EDITORIAL: Better unions can solve labor woes

Thu, Dec 07, 2017 - Page 8

The government is plowing ahead with amendments to the Labor Standards Act (勞動基準法), but making the same mistakes the last round of amendments sought to address. It needs to step back from the fray and rethink its approach, and ask how it can really achieve the goal of improving workers’ conditions while also satisfying employers’ genuine need for flexibility according to their specific needs.

The key phrase here is “according to their specific needs.”

The government and the Democratic Progressive Party (DPP) are tying themselves in knots trying to find a precise formulation for work hours and consecutive work days within a defined period, shift length and rest time between shifts. They are moving the goalposts to satisfy labor groups and workers’ interests, on the one hand, and employers and corporate interests, on the other.

In last year’s amended act, the government introduced a flexible five-day workweek, with “one mandatory day off and one rest day” system, which has proven unpopular with employers.

Now it has found itself having to tweak these changes, but judging from the way it handled the legislative review of proposed amendments this week, the DPP has apparently not learned that rushing through amendments can be dangerous.

The problem lies less with the speed at which the DPP is trying to push the changes through, and more with the underlying assumption that rules can be applied globally, or even broadly, across the sectors.

The current approach assumes that regulations can be universally applied to the duties and job responsibilities of every single worker in every single department in every single office of every company in a given sector.

Take catering, for example. Are the same rules to be applied to chefs as to wait staff? That does not even begin to make sense.

Generalizing about rules defining the rights of employers and employees alike pits the two against each other. Each is fighting for their respective interests, without being able to tailor the discussion to the precise nature of the job. It is no wonder the two sides are suspicious one another, with no satisfactory conclusion in sight.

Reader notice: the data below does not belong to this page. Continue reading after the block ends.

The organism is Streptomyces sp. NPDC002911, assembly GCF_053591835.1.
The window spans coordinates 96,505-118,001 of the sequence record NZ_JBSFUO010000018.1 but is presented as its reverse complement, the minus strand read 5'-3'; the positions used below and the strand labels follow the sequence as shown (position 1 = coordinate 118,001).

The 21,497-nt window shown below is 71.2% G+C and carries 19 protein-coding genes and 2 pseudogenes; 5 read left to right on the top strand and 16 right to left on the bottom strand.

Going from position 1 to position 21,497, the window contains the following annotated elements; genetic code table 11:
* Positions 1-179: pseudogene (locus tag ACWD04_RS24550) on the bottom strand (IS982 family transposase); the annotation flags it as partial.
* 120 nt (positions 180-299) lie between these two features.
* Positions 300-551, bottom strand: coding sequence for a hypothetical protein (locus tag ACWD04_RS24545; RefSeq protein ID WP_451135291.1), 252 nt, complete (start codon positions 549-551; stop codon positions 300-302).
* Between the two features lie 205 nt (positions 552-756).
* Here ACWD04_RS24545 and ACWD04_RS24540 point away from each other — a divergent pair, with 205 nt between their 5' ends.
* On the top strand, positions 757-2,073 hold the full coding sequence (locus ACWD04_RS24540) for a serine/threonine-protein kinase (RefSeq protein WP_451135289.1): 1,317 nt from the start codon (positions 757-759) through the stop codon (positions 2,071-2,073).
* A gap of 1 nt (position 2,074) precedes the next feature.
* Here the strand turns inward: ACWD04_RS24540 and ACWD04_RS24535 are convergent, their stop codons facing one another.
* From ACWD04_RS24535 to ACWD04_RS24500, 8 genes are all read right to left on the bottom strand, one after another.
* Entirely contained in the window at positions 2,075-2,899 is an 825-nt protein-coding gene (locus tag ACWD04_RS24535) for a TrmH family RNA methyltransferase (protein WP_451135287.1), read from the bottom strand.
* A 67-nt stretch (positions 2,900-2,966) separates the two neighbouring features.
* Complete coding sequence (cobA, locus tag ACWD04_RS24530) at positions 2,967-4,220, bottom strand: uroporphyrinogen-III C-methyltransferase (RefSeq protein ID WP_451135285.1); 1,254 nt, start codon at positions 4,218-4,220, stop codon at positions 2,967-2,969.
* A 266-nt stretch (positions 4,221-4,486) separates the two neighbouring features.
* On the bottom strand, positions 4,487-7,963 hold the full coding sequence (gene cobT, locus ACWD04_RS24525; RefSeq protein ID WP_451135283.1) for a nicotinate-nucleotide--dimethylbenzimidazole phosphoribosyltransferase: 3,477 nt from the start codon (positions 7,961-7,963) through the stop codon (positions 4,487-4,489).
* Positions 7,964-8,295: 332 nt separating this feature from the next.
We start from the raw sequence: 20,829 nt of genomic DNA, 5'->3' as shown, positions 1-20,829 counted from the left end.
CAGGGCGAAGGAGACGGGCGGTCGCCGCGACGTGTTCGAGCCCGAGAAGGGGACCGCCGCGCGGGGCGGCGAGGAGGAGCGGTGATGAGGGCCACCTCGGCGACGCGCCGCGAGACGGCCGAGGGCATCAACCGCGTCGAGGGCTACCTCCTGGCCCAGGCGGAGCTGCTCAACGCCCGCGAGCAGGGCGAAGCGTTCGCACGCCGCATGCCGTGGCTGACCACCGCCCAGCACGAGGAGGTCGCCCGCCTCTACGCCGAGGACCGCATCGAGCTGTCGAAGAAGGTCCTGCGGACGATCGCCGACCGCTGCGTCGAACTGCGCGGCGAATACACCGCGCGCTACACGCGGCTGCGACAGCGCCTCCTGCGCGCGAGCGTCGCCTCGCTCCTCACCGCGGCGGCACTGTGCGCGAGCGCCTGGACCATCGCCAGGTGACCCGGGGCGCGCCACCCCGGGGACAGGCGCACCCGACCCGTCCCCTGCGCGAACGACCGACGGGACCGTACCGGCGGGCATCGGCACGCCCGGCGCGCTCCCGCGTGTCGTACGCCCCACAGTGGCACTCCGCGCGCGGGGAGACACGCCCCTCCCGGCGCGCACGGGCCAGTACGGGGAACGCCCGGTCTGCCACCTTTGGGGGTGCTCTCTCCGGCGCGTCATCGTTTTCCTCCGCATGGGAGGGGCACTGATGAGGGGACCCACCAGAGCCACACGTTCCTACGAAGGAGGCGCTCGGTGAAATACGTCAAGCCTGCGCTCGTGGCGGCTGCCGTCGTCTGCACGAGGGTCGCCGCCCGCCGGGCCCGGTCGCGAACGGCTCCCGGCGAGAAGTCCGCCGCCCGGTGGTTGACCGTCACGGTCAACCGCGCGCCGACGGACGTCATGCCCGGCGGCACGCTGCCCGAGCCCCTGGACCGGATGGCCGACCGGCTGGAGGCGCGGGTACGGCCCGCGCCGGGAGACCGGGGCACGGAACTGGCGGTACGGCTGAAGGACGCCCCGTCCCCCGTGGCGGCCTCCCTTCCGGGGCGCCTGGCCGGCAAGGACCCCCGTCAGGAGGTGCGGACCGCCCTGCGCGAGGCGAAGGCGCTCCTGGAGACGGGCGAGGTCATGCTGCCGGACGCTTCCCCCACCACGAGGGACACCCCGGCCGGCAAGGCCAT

Perhaps a better approach would be to facilitate negotiation mechanisms between employer and employees, on a company or sector level, within wide parameters devised by the government.

This, of course, would mean that employees would need organized representation. This would be in the form of an effective union.

It is one thing for the government to tell employers what they should be doing; it is another to enforce it. Too many workers are under pressure from their employers to work overtime or on their days off to complete tasks they were expected to have completed within legally defined work hours. These workers need stronger representation. Unions would be the answer.

A ridiculously small percentage of workers in Taiwan — just 7 percent — are represented by a union. If workers are to have more leverage in negotiating with employers, this will need to change.

In addition, it is worrying that the underlying principle informing the government’s stance is that more overtime is the key to improving workers’ conditions.

How about higher salaries and better benefits, so that workers do not feel the need for more overtime just to make ends meet? Employers might complain, but it seems a more equitable solution.

Instead of trying to tweak broad brushstroke regulations, the government should strengthen the negotiating position of workers by encouraging stronger unions and greater union membership.